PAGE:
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Child’s Digital Day

Kerby Andersonnever miss viewpoints

Children spend an enormous amount of their day with electronic media. That is what a recent survey by the Kaiser Family Foundation was able to document.

When you add together time spent with television, cell phones, video games, and computers; it essentially becomes a full-time job of more than 53 hours. Needless to say, this is a dramatic increase from over a decade ago. And nearly twice as many now say that they do at least two of these at the same time.

The findings of the survey of over 2,000 young people ages 8 to 18 found that their digital day lasted more than seven hours a day. The primary media inputs were television and music. But substantial amounts of time were also spent on the computer and playing video games.

Although time spent with electronic media is increasing, the researchers did find one area that was decreasing: ink. Daily book readership remained somewhat steady (probably because schools still require them to read books), but reading a magazine dropped 20 percent and reading a newspaper dropped nearly 20 percent.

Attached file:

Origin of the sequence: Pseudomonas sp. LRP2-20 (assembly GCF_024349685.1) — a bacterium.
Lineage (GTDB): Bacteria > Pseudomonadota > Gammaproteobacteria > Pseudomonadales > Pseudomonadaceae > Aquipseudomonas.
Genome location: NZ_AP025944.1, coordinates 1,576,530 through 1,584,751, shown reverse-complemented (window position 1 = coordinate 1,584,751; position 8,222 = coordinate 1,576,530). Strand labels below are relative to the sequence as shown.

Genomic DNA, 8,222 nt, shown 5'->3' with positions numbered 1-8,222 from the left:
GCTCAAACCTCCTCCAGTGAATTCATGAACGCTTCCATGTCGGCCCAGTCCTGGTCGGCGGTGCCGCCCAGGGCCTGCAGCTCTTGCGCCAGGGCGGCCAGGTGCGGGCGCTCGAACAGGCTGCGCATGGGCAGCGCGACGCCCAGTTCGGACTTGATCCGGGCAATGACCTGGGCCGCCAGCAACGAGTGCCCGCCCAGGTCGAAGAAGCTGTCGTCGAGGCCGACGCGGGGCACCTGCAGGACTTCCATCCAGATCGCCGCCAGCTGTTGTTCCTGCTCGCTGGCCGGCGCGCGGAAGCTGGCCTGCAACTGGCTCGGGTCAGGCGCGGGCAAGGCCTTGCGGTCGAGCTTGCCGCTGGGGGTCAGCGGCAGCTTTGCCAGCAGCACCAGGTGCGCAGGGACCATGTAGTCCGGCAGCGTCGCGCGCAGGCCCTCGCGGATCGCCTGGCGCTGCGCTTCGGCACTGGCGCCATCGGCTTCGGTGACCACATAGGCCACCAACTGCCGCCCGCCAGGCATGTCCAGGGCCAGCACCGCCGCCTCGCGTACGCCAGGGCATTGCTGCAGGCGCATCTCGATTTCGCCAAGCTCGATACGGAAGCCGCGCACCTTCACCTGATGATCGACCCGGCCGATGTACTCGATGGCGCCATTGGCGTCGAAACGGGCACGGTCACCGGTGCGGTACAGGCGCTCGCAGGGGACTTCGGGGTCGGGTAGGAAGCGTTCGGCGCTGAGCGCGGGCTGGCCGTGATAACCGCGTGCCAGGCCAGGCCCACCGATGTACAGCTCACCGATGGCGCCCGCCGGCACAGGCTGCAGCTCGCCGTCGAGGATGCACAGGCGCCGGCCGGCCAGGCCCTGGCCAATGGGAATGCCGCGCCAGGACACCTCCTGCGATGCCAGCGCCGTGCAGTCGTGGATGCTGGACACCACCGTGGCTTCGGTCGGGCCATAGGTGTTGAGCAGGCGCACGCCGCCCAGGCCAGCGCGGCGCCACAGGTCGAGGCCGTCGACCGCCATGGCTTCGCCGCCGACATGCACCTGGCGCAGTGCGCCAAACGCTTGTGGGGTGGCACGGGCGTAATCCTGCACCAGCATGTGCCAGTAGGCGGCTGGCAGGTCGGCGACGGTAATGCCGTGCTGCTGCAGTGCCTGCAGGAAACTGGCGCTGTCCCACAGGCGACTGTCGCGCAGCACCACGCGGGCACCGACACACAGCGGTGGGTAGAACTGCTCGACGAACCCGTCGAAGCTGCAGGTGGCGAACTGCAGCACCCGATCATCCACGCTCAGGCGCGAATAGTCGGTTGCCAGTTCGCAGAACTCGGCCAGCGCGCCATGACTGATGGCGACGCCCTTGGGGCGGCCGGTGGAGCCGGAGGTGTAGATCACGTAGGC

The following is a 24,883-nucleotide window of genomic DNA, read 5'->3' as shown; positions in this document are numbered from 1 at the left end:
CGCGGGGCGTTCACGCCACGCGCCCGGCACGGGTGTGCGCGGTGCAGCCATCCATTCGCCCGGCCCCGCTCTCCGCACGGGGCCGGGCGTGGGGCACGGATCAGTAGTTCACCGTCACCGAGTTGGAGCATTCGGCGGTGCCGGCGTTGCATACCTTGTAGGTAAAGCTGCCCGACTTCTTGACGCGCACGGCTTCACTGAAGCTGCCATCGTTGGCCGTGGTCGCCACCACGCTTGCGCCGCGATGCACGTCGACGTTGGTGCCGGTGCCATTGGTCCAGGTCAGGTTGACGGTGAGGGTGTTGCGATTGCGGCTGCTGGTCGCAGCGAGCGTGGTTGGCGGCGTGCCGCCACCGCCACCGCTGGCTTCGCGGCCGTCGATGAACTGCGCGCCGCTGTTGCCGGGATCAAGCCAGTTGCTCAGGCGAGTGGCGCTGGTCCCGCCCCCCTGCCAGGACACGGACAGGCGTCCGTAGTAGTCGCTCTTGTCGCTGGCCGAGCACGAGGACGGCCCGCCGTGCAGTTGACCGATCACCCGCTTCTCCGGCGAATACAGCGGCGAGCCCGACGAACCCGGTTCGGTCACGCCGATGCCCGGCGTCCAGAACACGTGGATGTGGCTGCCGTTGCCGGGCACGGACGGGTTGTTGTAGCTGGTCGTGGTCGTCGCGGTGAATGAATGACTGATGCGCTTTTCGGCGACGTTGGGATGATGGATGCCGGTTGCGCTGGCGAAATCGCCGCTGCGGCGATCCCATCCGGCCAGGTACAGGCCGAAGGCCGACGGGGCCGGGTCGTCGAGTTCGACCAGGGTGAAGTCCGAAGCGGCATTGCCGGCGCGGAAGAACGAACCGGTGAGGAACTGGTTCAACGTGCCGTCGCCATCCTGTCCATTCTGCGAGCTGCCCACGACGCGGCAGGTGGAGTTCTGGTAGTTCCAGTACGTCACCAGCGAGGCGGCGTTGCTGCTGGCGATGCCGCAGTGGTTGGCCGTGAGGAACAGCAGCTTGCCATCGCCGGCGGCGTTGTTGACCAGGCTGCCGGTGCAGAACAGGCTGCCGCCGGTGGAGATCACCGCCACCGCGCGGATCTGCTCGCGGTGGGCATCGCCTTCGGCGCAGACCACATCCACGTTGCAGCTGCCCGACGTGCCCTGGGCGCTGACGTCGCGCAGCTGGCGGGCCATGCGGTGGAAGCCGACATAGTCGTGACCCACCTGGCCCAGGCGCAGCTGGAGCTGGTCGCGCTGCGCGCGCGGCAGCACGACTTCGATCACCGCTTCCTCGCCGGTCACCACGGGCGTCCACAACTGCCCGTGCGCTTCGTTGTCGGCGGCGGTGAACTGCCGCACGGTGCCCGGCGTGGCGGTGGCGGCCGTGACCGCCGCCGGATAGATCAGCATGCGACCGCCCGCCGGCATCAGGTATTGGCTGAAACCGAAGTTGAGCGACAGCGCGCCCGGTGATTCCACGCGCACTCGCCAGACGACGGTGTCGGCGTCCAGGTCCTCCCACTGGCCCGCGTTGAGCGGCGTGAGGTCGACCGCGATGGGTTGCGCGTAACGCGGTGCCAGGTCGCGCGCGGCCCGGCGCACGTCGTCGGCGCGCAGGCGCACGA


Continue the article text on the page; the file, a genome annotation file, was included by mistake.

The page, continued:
The survey had a few surprises. For example, the greatest consumers of electronic media were African-American and Hispanic kids who spend nearly one-third more time each day with electronics that white kids. And heavy media users aren’t necessarily couch potatoes. They actually find ways to cram more physical exercise into their lives than light users. While that may be true, I still believe that almost all young people spend too much time with electronic media.

For the last two decades I have been talking about the media storm that surrounds our children and grandchildren. This latest survey of our kids’ digital day shows that they are in the midst of a greater storm than we ever imagined. This should concern parents and educators.

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